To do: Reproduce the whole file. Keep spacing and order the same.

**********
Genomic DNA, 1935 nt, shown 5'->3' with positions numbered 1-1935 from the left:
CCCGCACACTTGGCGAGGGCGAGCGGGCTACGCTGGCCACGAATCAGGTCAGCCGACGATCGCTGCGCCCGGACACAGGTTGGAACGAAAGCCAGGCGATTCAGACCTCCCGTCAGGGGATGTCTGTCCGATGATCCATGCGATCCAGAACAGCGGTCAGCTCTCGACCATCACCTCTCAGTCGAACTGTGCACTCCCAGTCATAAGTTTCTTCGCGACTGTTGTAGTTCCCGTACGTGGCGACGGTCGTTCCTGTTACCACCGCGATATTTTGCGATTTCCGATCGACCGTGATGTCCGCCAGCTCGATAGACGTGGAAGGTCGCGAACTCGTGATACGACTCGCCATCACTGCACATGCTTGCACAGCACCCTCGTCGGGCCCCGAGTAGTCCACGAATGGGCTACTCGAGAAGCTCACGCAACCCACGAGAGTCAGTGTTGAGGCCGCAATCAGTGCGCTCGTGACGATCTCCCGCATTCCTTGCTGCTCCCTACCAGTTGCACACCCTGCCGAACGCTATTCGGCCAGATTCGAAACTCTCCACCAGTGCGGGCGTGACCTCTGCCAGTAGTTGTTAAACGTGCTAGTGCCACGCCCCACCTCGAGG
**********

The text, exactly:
Genomic DNA, 1935 nt, shown 5'->3' with positions numbered 1-1935 from the left:
CCCGCACACTTGGCGAGGGCGAGCGGGCTACGCTGGCCACGAATCAGGTCAGCCGACGATCGCTGCGCCCGGACACAGGTTGGAACGAAAGCCAGGCGATTCAGACCTCCCGTCAGGGGATGTCTGTCCGATGATCCATGCGATCCAGAACAGCGGTCAGCTCTCGACCATCACCTCTCAGTCGAACTGTGCACTCCCAGTCATAAGTTTCTTCGCGACTGTTGTAGTTCCCGTACGTGGCGACGGTCGTTCCTGTTACCACCGCGATATTTTGCGATTTCCGATCGACCGTGATGTCCGCCAGCTCGATAGACGTGGAAGGTCGCGAACTCGTGATACGACTCGCCATCACTGCACATGCTTGCACAGCACCCTCGTCGGGCCCCGAGTAGTCCACGAATGGGCTACTCGAGAAGCTCACGCAACCCACGAGAGTCAGTGTTGAGGCCGCAATCAGTGCGCTCGTGACGATCTCCCGCATTCCTTGCTGCTCCCTACCAGTTGCACACCCTGCCGAACGCTATTCGGCCAGATTCGAAACTCTCCACCAGTGCGGGCGTGACCTCTGCCAGTAGTTGTTAAACGTGCTAGTGCCACGCCCCACCTCGAGG